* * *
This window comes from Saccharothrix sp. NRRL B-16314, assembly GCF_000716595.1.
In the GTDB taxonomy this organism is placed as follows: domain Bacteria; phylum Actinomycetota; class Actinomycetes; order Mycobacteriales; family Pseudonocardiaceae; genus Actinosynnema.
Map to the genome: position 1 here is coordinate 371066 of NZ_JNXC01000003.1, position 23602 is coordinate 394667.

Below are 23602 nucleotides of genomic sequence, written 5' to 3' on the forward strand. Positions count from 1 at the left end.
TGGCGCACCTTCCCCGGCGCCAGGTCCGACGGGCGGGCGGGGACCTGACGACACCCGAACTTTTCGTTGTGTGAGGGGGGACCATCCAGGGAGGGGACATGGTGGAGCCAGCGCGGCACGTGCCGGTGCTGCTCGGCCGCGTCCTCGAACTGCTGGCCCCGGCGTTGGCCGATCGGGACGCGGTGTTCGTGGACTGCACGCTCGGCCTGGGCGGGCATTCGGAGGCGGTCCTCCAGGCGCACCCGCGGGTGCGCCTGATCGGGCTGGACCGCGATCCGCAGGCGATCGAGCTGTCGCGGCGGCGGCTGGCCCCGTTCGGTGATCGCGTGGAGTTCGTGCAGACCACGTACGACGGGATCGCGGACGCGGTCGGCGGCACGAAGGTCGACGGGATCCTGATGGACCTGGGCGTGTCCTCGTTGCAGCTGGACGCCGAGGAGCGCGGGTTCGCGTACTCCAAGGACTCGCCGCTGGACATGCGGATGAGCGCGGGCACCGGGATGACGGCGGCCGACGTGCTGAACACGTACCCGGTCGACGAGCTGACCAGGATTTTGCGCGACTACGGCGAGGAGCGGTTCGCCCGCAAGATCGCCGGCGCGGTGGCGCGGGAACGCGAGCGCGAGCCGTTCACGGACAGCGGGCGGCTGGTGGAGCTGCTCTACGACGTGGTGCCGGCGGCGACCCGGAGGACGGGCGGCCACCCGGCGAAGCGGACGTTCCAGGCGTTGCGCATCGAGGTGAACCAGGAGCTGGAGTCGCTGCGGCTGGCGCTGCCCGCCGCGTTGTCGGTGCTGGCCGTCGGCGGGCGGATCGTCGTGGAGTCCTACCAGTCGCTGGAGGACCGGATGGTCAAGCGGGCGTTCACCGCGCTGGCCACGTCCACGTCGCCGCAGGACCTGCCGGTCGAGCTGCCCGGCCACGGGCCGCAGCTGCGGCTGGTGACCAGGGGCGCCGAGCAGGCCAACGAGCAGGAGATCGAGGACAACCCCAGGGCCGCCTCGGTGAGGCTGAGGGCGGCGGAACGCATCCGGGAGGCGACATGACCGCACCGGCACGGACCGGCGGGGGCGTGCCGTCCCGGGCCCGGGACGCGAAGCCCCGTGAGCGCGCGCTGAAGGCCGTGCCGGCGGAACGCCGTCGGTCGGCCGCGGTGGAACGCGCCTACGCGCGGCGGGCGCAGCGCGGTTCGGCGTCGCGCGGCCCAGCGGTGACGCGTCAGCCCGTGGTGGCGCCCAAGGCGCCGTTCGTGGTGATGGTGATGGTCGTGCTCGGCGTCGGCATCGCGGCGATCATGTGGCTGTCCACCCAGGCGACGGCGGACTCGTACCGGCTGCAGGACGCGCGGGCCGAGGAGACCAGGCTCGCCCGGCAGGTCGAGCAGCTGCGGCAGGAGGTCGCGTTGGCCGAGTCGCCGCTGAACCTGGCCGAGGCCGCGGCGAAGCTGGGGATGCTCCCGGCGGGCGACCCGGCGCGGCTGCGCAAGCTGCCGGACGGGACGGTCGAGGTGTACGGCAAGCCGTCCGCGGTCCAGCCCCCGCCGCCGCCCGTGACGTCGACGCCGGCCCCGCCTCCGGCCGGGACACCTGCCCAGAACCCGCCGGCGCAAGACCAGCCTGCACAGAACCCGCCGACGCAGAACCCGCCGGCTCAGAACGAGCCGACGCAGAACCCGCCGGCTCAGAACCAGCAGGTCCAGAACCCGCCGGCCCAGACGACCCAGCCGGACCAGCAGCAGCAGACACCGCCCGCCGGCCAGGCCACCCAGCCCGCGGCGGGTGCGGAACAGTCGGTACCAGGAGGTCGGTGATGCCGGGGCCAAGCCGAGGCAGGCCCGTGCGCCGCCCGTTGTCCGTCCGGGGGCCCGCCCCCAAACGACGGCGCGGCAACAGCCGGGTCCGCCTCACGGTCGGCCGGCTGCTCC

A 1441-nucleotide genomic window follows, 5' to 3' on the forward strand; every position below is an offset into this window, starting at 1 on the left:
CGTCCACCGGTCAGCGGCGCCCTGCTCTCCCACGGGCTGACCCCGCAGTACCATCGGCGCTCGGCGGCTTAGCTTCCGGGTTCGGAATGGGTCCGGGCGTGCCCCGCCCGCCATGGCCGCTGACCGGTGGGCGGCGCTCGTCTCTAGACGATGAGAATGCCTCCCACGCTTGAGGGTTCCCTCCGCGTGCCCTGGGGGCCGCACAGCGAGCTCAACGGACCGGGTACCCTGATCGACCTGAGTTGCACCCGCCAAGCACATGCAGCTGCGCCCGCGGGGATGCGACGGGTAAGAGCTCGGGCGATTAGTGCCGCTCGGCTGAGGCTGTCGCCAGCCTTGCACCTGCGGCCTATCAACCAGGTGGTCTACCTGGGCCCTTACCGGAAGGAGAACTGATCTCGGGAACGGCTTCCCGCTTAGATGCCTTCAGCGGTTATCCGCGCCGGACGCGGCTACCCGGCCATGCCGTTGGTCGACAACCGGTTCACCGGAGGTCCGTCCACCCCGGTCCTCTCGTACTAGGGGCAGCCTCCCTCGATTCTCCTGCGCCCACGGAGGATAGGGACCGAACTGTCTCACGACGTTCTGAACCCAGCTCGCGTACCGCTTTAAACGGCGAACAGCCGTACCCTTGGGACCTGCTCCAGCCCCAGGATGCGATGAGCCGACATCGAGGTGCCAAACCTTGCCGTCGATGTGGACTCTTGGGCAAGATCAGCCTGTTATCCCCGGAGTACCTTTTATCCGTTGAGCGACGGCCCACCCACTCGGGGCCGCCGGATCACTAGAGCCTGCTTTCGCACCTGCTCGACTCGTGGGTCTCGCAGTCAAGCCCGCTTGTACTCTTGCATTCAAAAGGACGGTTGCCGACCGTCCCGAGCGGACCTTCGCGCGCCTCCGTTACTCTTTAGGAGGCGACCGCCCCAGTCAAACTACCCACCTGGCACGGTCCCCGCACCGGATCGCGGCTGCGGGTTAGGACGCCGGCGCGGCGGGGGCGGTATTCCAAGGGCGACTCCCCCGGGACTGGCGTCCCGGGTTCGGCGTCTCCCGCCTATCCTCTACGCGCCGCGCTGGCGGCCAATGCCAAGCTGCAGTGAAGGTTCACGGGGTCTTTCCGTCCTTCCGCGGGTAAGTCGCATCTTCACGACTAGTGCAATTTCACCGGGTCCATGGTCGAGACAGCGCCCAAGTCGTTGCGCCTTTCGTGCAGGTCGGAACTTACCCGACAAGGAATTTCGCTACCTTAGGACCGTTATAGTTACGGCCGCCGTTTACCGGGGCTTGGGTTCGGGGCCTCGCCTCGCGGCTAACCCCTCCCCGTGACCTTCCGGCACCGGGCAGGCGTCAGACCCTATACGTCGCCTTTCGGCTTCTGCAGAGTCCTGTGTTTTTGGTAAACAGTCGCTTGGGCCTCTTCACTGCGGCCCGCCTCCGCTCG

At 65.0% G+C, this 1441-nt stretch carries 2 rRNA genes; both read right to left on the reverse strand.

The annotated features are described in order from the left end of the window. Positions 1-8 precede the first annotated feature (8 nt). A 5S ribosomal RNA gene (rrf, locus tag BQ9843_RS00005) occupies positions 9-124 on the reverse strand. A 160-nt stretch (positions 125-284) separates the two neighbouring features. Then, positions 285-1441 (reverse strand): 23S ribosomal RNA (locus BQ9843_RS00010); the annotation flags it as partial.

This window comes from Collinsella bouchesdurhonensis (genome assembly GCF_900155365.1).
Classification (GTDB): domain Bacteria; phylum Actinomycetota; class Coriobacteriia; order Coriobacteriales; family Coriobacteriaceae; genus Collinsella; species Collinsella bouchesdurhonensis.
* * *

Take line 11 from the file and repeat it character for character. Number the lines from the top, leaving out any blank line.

Classification (GTDB): domain Bacteria; phylum Actinomycetota; class Coriobacteriia; order Coriobacteriales; family Coriobacteriaceae; genus Collinsella; species Collinsella bouchesdurhonensis.